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Northern Rockies

The Best Ski Resorts in Colorado

These are the 12 best ski resorts in the state of Colorado, from massive mega resorts to independent ski areas.

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If there’s one state that’s synonymous with skiing, it’s Colorado. Home to over 30 ski resorts big and small, the Centennial State has options for everyone, from the destination mega resorts with massive hotels at their bases to quaint, independent ski areas that still welcome school groups and dole out complementary passes to seniors.

Related: The Best Ski Resorts in the U.S.

That said, the options are broad, and choosing the right destination is no easy task. It all comes down to the experience you’re seeking and who you’re traveling with. Got groms in tow? Green slopes and ski school programs will be more important than steep couloirs and hike-to adventures. The good news is that Colorado has some of the best resorts in the West when it comes to terrain diversity, learning areas, off-slope amenities, challenging steeps, and more. These are the top 12 ski resorts in the state, and a good place to start when planning your next Colorado ski trip.

The Best Ski Resorts in Colorado

12. Keystone Resort

A destination resort that feels manageable for the whole family, Keystone’s hallmarks are long, cruisey blues and excellent tree skiing, complemented by an accessible village and one of the best terrain parks in the state.

Keystone, Colorado
Keystone’s terrain parks are a huge draw for the park crowd. Photo: Ben Lindbloom

What Readers Say

Keystone has a great local vibe. The people on the mountain and working the mountain are all great. The mountain has a lot of variations in the terrain recognizing that not all skiers are beginners nor double-black-diamond qualified. It is great for families. I have never had a bad time at Keystone and look forward to returning every year.


Keystone is one of the closest resorts to Denver’s Front Range, making it easy to get to for travelers, but also a magnet for day trippers coming from the city and its suburbs. Luckily, the ski resort is big enough to accommodate, with three separate peaks and a fast and efficient lift system to spread people out. Dercum Mountain’s long groomers are perfect for getting ski legs beneath you, while the black diamonds on The Outback attract skiers looking for a decent pitch. But skiers in the know flock to Keystone’s glades on North Peak and The Outback, where they can often go for entire runs without seeing another soul. Next season, the resort will debut a new lift in Bergmann Bowl, longtime cat-skiing terrain that will serve up open bowl skiing for intermediates and up.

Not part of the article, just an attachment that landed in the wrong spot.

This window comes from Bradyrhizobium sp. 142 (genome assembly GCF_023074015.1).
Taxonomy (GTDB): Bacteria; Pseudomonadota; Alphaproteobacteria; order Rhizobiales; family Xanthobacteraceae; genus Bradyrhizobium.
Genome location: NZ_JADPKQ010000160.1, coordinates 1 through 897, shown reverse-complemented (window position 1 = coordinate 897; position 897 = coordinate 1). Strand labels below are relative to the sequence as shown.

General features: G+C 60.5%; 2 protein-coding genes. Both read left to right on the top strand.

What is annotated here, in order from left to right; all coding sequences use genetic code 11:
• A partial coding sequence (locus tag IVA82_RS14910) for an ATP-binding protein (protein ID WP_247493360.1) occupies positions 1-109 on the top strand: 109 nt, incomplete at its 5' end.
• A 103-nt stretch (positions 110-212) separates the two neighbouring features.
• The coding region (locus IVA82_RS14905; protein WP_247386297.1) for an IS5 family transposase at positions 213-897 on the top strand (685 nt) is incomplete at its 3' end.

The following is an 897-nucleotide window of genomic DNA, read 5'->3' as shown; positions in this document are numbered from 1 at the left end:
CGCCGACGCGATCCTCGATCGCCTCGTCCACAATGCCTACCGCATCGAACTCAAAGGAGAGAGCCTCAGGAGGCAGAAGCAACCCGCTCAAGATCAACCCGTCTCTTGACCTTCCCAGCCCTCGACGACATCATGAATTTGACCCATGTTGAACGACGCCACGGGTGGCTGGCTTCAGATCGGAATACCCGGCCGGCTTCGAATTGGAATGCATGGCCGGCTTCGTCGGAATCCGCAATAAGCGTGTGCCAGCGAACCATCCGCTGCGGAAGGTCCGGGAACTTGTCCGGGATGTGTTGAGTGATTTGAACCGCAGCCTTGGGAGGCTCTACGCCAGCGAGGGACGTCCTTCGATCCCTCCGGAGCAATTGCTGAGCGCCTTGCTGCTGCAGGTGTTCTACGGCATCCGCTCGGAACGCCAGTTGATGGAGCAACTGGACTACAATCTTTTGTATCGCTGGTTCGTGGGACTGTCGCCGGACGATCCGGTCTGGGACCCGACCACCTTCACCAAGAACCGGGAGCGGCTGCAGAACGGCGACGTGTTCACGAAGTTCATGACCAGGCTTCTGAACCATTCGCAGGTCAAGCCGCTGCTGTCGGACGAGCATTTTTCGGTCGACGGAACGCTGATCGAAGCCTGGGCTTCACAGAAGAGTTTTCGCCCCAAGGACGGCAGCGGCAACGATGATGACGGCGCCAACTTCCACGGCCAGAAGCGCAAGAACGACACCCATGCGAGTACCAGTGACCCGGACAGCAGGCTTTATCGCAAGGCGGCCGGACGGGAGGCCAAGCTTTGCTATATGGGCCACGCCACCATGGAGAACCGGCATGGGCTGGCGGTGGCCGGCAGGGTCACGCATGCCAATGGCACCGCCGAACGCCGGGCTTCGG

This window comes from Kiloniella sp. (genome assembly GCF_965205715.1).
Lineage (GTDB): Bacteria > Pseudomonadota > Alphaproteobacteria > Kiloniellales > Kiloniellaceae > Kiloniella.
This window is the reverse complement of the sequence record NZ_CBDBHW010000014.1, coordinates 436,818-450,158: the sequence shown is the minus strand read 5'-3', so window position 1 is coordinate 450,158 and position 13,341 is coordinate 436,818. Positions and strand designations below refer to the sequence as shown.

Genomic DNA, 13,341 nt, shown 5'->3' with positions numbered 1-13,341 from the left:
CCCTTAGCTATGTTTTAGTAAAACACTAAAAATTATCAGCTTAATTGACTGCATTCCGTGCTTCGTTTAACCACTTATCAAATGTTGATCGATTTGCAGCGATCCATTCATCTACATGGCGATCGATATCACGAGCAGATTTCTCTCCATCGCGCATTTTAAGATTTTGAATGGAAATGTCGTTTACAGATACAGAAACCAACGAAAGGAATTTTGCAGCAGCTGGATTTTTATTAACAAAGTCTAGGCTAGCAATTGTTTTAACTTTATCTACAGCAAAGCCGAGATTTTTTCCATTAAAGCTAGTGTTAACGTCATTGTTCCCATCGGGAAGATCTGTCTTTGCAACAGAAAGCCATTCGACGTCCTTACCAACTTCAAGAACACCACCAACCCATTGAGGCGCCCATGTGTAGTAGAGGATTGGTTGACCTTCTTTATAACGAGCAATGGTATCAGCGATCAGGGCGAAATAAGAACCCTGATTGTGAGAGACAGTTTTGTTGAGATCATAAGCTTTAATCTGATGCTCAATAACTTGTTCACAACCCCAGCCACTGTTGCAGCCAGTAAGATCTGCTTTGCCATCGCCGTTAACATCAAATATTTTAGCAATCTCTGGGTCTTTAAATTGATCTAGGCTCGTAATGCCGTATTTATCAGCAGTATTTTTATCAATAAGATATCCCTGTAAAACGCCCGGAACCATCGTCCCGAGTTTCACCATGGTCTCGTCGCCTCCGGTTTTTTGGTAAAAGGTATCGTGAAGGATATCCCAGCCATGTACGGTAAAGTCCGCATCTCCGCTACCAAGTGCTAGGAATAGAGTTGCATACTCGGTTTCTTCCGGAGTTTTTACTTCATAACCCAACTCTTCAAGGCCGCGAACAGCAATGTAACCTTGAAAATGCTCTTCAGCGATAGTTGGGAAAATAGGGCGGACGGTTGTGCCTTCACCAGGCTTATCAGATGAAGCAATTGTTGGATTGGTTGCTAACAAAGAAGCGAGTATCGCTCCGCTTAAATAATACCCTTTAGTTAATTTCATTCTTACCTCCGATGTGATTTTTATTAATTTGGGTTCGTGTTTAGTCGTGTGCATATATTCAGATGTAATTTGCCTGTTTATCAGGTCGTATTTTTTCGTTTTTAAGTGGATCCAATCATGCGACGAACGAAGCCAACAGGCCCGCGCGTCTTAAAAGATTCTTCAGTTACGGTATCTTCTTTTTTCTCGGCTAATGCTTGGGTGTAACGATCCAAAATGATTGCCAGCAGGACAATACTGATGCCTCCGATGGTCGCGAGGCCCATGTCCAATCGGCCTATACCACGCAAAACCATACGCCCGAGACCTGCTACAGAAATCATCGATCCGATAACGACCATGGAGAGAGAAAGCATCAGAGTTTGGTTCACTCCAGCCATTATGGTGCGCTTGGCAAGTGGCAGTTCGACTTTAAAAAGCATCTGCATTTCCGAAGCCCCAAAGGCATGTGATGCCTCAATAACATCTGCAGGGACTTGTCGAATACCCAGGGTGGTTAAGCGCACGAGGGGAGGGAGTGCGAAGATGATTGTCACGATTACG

🔹 Read SKI’s resort review and get trip-planning tips: Keystone Resort, Colo.

11. Crested Butte Resort

With just enough distance to keep the Denver day trippers away, Crested Butte has retained its crowd-free charm and authenticity, from the adventure-ready steeps on the backside to the local haunts and après spots in town.

"Resort Guide 2021 Crested Butte Colorado"
Powder and scenery are two key components of the Crested Butte vacation. Photo courtesy of Vail Resorts/Nathan Bilow

What Readers Say

We loved Crested Butte. Ski-in/ski-out access, fantastic terrain for experts. Intermediates loved it too. We lived on the backside skiing the steeps and trees. CB doesn’t get nearly the love it deserves. Great mountain.


Crested Butte’s distance from major metro areas keep crowds down, which is a major plus on weekends and holidays. The mountain itself skews more difficult, with the true double-black and extreme terrain being a big draw for experts and adventurers. That terrain does need a lot of snow to open, but in a typical winter, Crested Butte’s average 200-plus inches usually gets the job done. The town of Crested Butte, three miles away, is one of the true gems of the ski universe: Big enough to offer genuinely high-quality dining, shopping, and lodging, but still small enough to feel authentic.

🔹 Read SKI’s resort review and get trip-planning tips: Crested Butte Mountain Resort, Colo.

10. Vail Mountain

Huge and bursting with terrain variety, Vail is a true bucket list destination for every skier, with some of the best bowl skiing in the country and a bustling village where the après and late-night party scenes thrive.

Skier in Vail Back Bowls
A skier plunders the pow in Vail’s Back Bowls. Photo: Courtesy of Vail Resorts

What Readers Say

“Vail is stunning! There is so much variety, I could never get bored there. I can ski from opening to closing and still not do the entire mountain. The town is cute and it’s easy access to the lifts. The restaurants and drinks are good. I always have the best ski days there!


Vail is massive, which can be both a gift and a little intimidating, especially for first-timers to the resort. This is the kind of place where you can come for a couple weeks and still not ski the same terrain twice, finding new and delightful spots daily, from the way-out reaches of Mongolia Bowl to the surprising trees and steeps on the lower frontside’s Pump House and the Narrows. If you’re at least an intermediate skier, make the trek out to Blue Sky Basin, where the open, backcountry-like feel and amazing Gore Range views are well worth the adventure.

🔹 Read SKI’s resort review and get trip-planning tips: Vail Mountain, Colo.

9. Loveland Ski Area

Loveland is the closest major ski area to Denver, yet its down-home vibe and minimal services keep it off the radar of all but the most hardcore skiers, which is just the way they like it.

Loveland Ski Area
You can’t beat Loveland in the days after a storm. Photo: Courtesy of Loveland Ski Area

What Readers Say

We enjoyed Loveland for the location and cost.  Their lift tickets are possibly the lowest around and the mountain is HUGE! The location is right off I-70, so it makes it super convenient for people to travel from out of town.  I will say it is more of a local mountain that is not as welcoming as some of the other resorts.  The runs are more challenging than other mountains, so it can throw you off a bit, if blacks are easier at Breckenridge than the blues at Loveland.  Just something we noticed.  Overall, a great mountain and I would definitely go back!